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Engineered Biomaterial Surfaces for Neonatal Murine Cardiomyocyte Culture Toward Understanding Cardiac Hypertrophy.


Cardiomyocytes, the principal cell type found in the heart orchestrates the cardiac contractions and ensures efficient blood flow throughout the body. Myocardial injury causes significant loss of cardiomyocytes and often results in heart failure owing to its limited regenerative potential, making it one of the leading causes of morbidity and mortality worldwide. In order to study the characteristics of the heart, cardiomyocytes are the principal cells upon which many experiments have been validated. It is a challenge to obtain superior quality cardiomyocytes in terms of viability, spontaneous contractions and increased yield of cells in vitro. One of the challenges in cardiomyocyte culture is to select a suitable substrate or matrix on which the cells can adhere. For this purpose, a variety of extracellular matrix (ECM) proteins such as collagen, fibronectin, laminin and gelatin have been shown to be useful, most of which are sourced from slaughtered animals whilst fibronectin is purified from human plasma. Besides the sacrifice involved, products prepared from animal sources carry a significant risk of contamination and heterogeneity. Recent research has focused on the alternatives for these conventionally used substrate coatings. Over the past decade, a family of intermediate filament proteins, namely keratins has been gaining substantial interest as a substrate for surface coating. Even though they are structural proteins, they possess great potential as biomaterials due to its abundance, biodegradability, bioactivity and the fact that they can be easily harvested from discarded human hair. Keratins are currently being explored for tissue engineering applications and used for making 3D scaffolds, hydrogels and nanofibers that can more realistically mimic the in vivo cell surrounding and behaviors. Although it has previously been shown to be a useful coating material for various cell lines including human mesenchymal stem cells (hMSCs), keratins have never been studied for the cell attachment and growth pattern of primary neonatal cardiomyocytes obtained from murine model systems. In this study, we investigated the efficacy of keratin derived from human hair as an unconventional nanoscale substrate coating for culturing primary cardiomyocytes from neonatal murine hearts.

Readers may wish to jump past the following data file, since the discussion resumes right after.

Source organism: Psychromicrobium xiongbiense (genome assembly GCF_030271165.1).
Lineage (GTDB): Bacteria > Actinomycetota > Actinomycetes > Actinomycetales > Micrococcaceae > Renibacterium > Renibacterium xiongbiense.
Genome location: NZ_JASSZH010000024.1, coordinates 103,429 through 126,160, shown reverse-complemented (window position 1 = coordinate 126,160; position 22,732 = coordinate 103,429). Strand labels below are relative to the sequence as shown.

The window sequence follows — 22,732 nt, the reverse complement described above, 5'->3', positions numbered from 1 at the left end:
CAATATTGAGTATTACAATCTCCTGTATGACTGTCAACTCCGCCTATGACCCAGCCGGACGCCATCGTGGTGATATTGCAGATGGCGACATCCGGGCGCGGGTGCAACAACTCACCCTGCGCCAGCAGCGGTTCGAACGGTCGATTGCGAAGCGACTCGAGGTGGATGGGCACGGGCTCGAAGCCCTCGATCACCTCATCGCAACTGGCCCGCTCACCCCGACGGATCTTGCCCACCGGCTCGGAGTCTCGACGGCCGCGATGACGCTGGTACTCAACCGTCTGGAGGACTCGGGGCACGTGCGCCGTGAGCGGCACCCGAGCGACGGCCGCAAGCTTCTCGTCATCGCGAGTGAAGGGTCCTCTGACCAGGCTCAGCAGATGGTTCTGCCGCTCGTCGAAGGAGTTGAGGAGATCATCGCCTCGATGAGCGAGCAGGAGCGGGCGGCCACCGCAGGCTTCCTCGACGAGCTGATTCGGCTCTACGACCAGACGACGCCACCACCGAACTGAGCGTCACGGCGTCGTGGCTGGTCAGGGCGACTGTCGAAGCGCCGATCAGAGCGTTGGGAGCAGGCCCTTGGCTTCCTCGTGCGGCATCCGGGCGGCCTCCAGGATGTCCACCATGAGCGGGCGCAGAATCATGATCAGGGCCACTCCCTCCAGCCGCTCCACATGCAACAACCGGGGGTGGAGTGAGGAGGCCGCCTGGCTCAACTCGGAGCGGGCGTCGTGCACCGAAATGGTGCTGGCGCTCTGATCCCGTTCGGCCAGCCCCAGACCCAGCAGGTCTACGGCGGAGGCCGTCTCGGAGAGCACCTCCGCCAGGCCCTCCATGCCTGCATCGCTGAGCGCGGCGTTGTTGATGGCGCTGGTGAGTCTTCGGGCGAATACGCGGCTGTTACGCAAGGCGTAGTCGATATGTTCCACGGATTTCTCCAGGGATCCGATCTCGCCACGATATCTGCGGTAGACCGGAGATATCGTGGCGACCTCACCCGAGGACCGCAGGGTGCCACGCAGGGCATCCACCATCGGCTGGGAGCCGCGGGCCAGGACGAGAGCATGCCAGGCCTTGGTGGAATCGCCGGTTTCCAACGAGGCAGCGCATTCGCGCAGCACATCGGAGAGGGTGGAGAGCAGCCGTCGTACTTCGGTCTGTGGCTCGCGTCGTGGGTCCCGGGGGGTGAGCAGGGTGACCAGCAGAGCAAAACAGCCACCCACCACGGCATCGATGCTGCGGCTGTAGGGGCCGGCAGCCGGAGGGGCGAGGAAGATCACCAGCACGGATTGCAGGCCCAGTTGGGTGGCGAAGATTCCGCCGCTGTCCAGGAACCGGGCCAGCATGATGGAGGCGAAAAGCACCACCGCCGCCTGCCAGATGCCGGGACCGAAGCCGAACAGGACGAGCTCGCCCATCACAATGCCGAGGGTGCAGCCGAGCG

Outcomes of the study

Physical characterization by SEM and AFM revealed the presence of keratin protein adsorbed as nano structures on the tissue culture polystyrene plate (TCPS) whose surface roughness was also in order of few nanometers (Figure 1). The keratin and fibronectin coated surfaces were found to be of comparable roughness with mean roughness value (Ra) of 1.20 [+ or -] 0.07 nm and 2.16 [+ or -] 0.08 nm, respectively. Previously, Taraballi et al. showed that nanoscale topography of human hair keratin influences cellular adhesion and proliferation in murine fibroblasts. These uniform nanoscale features observed on keratin coated substrates further conferred the use of these substrates to enhance surface compliance for culturing of primary cardiomyocytes in addition to the presence of cell adhesive sites on keratin and its bioactivity.